As you get older, you learn things aren’t always what they seem. A magician isn’t magical, he’s just highly practiced at misdirection and concealing what’s really happening, for example.
The idea of the Will of the People is similar. We take for granted that majority rule is a fair way to decide things. If the majority wants it, it’s the will of the people and it’s fair. Rarely do we question that.
But, in this week’s EconTalk podcast, Rodden on the Geography of Voting, this idea is put to the test. Near the end, I found the conversation on majority rule and the will of the people very interesting (emphasis added):
[Host] Russ [Roberts]: I think a lot of people have a romance about majority rule. Certainly one way that small groups of people settle disputes is they say: Well, let’s take a vote. And whatever gets the most votes wins. And I think to a lot of people that’s obviously the fairest, best way to decide stuff. And so all of these things that we’ve been talking about that mitigate that–whether it’s the Electoral College, winner take all districts–a lot of people say that’s just not the right way to do things. Everything should be decided by a majority vote. And yet, as we know from work by Kenneth Arrow and others, majority vote in the normative sense, meaning leading to outcomes we like, isn’t so strong as it seems. On the surface, nothing could be fairer than majority rule. And yet when you look a little closer you start to see that majority rule’s got some very deep flaws in it.
Guest [Rodden]: Yeah. This is one of the things that when I teach courses to undergraduates on institutions, we do this in the first or second week. It’s a very easy thing you can do to have the students give their rank ordering of their preferences for what type of pizza that they would like; you have each student rank three and then you put them together. And it’s very easy to find groups of students who have what in the social choice literature is called cycling majorities, where you can show that there is no such thing as the majority will. If I set up the institutions in such a way that there’s first a round robin tournament of pepperoni versus vegetarian and then the winner of that is paired off against sausage, I can get a different outcome than if I do the initial pairings in another way. And so I can show that whoever controls the agenda controls what kind of pizza the students are having. It’s kind of something that we’ve known since Condorcet and Arrow, the classics of social choice theory: it’s simply nonsensical to say that the majority has some kind of will that we will then translate into policy. And so the students are always sort of surprised by this. We like to believe that there is such a thing as the collective will. And I think one of the basic lessons of politics and institutions is, unfortunately, it’s possible to aggregate those preferences in very different ways in different institutions and get different outcomes. So we should[n’t] attribute so much importance to something that we believe was the outcome of some kind of majority choice. Often the truth is much more complicated. Agenda control and political power are often used in getting us to the outcomes we see. It leads us to think in a different way about how we interpret the decisions that are made by legislatures and what they actually mean.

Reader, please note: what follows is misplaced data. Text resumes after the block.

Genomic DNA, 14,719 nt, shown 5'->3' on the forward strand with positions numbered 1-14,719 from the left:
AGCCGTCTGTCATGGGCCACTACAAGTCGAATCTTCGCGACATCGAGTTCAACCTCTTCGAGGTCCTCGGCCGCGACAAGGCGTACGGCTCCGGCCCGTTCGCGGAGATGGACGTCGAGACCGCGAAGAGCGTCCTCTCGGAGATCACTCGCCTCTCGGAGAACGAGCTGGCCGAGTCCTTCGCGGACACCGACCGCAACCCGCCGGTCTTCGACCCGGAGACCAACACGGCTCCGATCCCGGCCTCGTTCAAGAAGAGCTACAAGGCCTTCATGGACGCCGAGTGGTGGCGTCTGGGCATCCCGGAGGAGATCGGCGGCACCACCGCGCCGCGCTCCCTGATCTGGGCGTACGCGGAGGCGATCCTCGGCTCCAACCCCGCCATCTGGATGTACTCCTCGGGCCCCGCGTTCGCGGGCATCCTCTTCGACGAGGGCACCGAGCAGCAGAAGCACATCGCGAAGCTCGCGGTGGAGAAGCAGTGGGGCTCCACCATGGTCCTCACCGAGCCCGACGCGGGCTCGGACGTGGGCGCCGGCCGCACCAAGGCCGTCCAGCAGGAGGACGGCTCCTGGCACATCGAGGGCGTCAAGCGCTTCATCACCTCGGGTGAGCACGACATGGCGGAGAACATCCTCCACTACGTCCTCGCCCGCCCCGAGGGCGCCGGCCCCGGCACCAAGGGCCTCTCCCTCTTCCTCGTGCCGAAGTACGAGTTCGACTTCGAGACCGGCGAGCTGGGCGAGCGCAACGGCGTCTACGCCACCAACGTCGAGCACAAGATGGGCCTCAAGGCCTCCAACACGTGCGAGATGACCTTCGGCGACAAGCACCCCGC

Russ: The other problem I have with “will of the people” is majority election. Whether it’s 55-45, or 90-10, the loser obviously felt differently. So it’s not the will of the people. It’s will of those who won that election, whether it’s a majority or whether it’s proportional or whether it’s this weird system we have in the United States. We don’t have referenda on every item. It’s this weird thing called the Legislature, Congress, Senate; we have committees; all this baggage, this incredible superstructure and infrastructure around the way political outcomes are coming out of our preferences. It’s not just a majority rule referendum. But the most important thing to me is that we all have different preferences. And so once you put it into a political process you are basically saying: We are going to get one outcome, and you are stuck with it–because it was the result of a vote. And I don’t see that as necessarily fair at all.
Walter Williams wrote about this, from a different perspective, in his classic Conflict or Cooperation column.
Thomas Sowell also has some excellent thoughts on the topic here .
I like how Russ Roberts finishes the thought in the podcast:
Because political decisions will struggle to reflect anything remotely like the will of the people, I want as few decisions as possible put into that sandbox. I’d rather have the competition of free association and free choice make those decisions and allow for the diversity of outcomes that private markets and private decisions have rather than political decisions, which are inevitably coercive.
Update: Here’s another post relating to the topic: Politics is a group of people making a decision for you.